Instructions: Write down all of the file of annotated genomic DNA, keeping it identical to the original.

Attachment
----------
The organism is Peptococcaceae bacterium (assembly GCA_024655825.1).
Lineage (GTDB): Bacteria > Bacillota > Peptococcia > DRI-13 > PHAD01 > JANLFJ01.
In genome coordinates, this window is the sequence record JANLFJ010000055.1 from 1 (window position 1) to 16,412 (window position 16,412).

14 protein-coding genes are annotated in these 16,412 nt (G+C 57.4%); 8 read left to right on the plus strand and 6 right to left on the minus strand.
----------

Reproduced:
The organism is Peptococcaceae bacterium (assembly GCA_024655825.1).
Lineage (GTDB): Bacteria > Bacillota > Peptococcia > DRI-13 > PHAD01 > JANLFJ01.
In genome coordinates, this window is the sequence record JANLFJ010000055.1 from 1 (window position 1) to 16,412 (window position 16,412).

14 protein-coding genes are annotated in these 16,412 nt (G+C 57.4%); 8 read left to right on the plus strand and 6 right to left on the minus strand.